4. Watch Your Application Process

As you apply, be mindful of the process. Fertilizer should never touch the foliage, as it could cause irreversible damage. Issues like discoloration and burns could both occur as a result. For greater ease and precision, aim a watering can with a slender spout directly at the soil and apply the fertilizer that way. This will help you avoid contact with the leaves and safeguard the plant throughout the year.


What You Need to Know


1. Start at the Right Time

Is your plant new and the potting soil fresh? You don’t need to worry about fertilizing right at this moment. Many potting soils are already enriched with fertilizers, which provides your plant in its earliest stages with all that it needs.

Once a couple of months have elapsed, however, you’ll need to feed your plant more vital nutrients to help it grow. For your old-school plants, apply fertilizer for the first time during the middle of March. This is when conditions begin to change, days get longer, and the sun stays out longer. It’s your plants’ time to shine!

2. Watch for Signs of Drama

You don’t want your beautiful houseplants to undergo any stress, but when life gets in the way, it can be tough to keep up with your routine. That’s why you should be aware of the little issues plants may develop if they’re undernourished.

Unfortunately, those issues truly are little — they don’t always make themselves known in the most obvious way. Wilting leaves? That’s usually a sign your plant needs some water. Rotting leaves? That’s a clear sign of excess humidity. But if your plant hasn’t shown any growth in months, that’s an indication it’s lacking those important nutrients.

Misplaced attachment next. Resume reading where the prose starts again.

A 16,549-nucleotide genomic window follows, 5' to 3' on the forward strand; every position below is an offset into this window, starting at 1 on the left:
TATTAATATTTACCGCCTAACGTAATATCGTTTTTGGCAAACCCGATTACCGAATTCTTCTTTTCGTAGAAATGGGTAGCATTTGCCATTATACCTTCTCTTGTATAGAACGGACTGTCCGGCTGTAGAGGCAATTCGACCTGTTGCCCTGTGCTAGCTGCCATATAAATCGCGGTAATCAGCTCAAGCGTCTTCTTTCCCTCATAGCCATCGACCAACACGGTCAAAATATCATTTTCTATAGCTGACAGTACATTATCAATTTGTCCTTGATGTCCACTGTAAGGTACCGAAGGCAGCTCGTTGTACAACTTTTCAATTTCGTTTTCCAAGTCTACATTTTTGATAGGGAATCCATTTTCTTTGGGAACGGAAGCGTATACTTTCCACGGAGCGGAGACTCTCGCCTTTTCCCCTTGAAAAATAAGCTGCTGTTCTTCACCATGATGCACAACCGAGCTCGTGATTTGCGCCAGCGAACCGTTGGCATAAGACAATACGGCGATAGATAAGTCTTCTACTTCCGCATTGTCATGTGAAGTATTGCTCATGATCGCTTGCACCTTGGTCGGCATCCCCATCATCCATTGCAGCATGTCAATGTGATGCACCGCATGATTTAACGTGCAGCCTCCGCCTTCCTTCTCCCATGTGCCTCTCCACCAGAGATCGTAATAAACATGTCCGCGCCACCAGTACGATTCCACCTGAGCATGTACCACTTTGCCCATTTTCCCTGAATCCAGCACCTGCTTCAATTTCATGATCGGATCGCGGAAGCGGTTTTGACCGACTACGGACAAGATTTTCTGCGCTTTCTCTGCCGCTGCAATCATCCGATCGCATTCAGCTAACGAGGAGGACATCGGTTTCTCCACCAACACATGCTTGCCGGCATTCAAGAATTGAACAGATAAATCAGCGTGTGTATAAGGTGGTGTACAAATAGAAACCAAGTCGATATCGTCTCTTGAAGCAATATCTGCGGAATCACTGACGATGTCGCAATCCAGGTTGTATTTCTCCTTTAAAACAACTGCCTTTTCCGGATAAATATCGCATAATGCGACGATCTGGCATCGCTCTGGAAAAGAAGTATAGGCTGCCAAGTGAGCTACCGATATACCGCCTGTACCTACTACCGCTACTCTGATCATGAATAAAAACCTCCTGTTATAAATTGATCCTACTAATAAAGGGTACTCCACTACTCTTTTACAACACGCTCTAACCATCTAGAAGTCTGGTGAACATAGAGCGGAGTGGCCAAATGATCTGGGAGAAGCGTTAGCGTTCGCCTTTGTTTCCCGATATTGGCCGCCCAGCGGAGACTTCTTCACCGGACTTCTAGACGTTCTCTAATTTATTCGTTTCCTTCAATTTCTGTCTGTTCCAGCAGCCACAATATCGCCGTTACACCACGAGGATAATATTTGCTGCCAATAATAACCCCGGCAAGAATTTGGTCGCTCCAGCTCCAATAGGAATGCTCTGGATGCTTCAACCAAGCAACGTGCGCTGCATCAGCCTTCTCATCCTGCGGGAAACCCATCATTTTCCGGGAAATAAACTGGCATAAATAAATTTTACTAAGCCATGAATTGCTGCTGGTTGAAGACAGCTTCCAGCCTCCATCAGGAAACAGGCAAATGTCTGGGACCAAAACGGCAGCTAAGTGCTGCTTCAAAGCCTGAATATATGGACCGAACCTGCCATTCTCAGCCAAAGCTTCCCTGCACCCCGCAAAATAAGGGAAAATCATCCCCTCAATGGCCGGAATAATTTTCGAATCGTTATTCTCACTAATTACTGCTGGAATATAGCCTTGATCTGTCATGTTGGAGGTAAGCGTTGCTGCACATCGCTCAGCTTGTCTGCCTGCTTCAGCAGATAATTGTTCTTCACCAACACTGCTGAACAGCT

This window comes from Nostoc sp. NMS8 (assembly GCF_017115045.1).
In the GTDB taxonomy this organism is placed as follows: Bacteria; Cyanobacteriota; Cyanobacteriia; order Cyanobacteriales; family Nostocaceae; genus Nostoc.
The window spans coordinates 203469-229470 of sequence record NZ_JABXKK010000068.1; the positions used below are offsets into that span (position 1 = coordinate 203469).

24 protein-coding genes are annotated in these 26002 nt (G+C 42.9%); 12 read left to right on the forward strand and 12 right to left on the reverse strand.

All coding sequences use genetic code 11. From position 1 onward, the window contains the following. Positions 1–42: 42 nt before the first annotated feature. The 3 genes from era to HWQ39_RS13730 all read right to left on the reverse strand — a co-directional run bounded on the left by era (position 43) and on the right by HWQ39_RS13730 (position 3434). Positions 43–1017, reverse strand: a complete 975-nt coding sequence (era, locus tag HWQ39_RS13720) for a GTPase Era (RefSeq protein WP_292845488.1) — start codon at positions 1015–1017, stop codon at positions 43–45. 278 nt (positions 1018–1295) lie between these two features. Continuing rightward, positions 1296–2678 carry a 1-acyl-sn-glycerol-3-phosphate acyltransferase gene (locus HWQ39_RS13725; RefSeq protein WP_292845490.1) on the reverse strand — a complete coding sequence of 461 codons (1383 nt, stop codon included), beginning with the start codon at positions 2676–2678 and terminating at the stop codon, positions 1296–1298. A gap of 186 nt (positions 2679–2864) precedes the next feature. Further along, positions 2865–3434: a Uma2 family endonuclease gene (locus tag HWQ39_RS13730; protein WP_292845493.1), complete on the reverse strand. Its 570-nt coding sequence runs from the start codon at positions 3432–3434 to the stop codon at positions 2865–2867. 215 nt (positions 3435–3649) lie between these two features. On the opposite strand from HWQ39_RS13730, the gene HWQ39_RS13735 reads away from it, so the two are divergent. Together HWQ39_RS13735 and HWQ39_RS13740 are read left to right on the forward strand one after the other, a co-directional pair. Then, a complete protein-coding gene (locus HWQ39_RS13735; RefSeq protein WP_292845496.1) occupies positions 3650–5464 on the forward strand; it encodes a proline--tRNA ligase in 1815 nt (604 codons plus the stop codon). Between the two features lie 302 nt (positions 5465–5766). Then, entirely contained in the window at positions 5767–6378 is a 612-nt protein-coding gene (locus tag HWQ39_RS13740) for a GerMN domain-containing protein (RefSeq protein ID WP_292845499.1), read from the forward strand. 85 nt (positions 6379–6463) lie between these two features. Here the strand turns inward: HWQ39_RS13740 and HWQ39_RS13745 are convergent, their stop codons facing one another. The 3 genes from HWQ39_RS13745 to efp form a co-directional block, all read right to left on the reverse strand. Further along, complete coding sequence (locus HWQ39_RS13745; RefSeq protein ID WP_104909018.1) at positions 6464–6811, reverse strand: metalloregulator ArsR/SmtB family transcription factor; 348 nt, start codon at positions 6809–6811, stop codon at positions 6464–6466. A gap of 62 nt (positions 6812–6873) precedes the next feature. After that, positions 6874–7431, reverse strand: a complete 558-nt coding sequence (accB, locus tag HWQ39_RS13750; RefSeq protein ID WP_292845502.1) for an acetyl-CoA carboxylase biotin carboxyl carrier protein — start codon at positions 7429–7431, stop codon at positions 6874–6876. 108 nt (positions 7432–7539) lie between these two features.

3. Stick to Your Fertilizing Routine

Instead of letting it reach that point, make it a habit to fertilize your plants regularly. You don’t necessarily need to deeply study every single species; many houseplants share common fertilizing needs, which makes it easy for the average homeowner to feed them consistently. Still, the ones that grow especially fast need more fertilizer throughout the season. Succulents, by comparison, will do just fine if fertilized once early in the spring and again after summer. If you have any fruit-bearing plants inside, prioritize its fertilizer needs, too. The more you pluck fruit away, the more it requires nutrients to survive.

Although fertilizing regularly is key, there is such a thing as going overboard! Always follow the guidelines on the label to protect your plants from possible damage. Adding too much may cause leaf burn, affect its growth, and leave it susceptible to developing diseases. When there’s too much fertilizer in the pot, salt can build up on top of the soil and suffocate it, thereby preventing the plant from receiving the water it needs. All of this can have a detrimental impact on its long-term health.


Committing to your indoor plants’ fertilization needs will help them look their best as they grow. It’s just as essential as sunlight and water!